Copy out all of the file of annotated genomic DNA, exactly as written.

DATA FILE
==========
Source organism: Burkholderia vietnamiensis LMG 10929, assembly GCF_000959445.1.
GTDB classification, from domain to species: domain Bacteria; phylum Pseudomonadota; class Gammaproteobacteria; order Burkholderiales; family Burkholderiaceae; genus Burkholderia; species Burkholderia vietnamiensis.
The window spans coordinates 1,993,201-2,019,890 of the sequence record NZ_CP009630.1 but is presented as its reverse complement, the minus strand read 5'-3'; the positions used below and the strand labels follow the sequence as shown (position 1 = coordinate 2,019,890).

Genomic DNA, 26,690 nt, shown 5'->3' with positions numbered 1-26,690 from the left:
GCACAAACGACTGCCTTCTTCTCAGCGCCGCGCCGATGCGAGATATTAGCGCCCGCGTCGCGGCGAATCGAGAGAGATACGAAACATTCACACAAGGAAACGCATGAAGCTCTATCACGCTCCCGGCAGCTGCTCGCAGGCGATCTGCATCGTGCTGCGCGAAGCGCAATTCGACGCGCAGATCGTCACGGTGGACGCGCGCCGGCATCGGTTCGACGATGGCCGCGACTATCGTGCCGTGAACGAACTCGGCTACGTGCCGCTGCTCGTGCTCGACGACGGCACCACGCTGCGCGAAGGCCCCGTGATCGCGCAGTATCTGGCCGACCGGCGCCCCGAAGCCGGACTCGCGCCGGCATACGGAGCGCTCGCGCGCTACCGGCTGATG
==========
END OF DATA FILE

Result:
Source organism: Burkholderia vietnamiensis LMG 10929, assembly GCF_000959445.1.
GTDB classification, from domain to species: domain Bacteria; phylum Pseudomonadota; class Gammaproteobacteria; order Burkholderiales; family Burkholderiaceae; genus Burkholderia; species Burkholderia vietnamiensis.
The window spans coordinates 1,993,201-2,019,890 of the sequence record NZ_CP009630.1 but is presented as its reverse complement, the minus strand read 5'-3'; the positions used below and the strand labels follow the sequence as shown (position 1 = coordinate 2,019,890).

Genomic DNA, 26,690 nt, shown 5'->3' with positions numbered 1-26,690 from the left:
GCACAAACGACTGCCTTCTTCTCAGCGCCGCGCCGATGCGAGATATTAGCGCCCGCGTCGCGGCGAATCGAGAGAGATACGAAACATTCACACAAGGAAACGCATGAAGCTCTATCACGCTCCCGGCAGCTGCTCGCAGGCGATCTGCATCGTGCTGCGCGAAGCGCAATTCGACGCGCAGATCGTCACGGTGGACGCGCGCCGGCATCGGTTCGACGATGGCCGCGACTATCGTGCCGTGAACGAACTCGGCTACGTGCCGCTGCTCGTGCTCGACGACGGCACCACGCTGCGCGAAGGCCCCGTGATCGCGCAGTATCTGGCCGACCGGCGCCCCGAAGCCGGACTCGCGCCGGCATACGGAGCGCTCGCGCGCTACCGGCTGATG